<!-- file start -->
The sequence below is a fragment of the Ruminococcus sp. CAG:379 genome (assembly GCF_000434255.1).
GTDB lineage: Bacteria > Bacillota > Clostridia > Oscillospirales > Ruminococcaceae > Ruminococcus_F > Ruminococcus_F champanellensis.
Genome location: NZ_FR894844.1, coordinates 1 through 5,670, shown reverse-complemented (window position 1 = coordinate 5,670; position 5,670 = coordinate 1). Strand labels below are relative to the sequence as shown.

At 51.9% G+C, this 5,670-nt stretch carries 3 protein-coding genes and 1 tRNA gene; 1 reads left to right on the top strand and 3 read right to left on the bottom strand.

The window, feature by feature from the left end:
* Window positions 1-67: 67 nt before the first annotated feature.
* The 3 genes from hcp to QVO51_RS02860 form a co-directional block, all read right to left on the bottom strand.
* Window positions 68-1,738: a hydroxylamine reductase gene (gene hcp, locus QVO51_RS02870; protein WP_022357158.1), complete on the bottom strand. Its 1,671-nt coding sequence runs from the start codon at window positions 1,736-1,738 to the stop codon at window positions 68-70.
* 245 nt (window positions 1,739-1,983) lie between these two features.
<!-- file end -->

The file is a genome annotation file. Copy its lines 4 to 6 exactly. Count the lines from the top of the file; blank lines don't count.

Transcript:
At 51.9% G+C, this 5,670-nt stretch carries 3 protein-coding genes and 1 tRNA gene; 1 reads left to right on the top strand and 3 read right to left on the bottom strand.

The window, feature by feature from the left end:
* Window positions 1-67: 67 nt before the first annotated feature.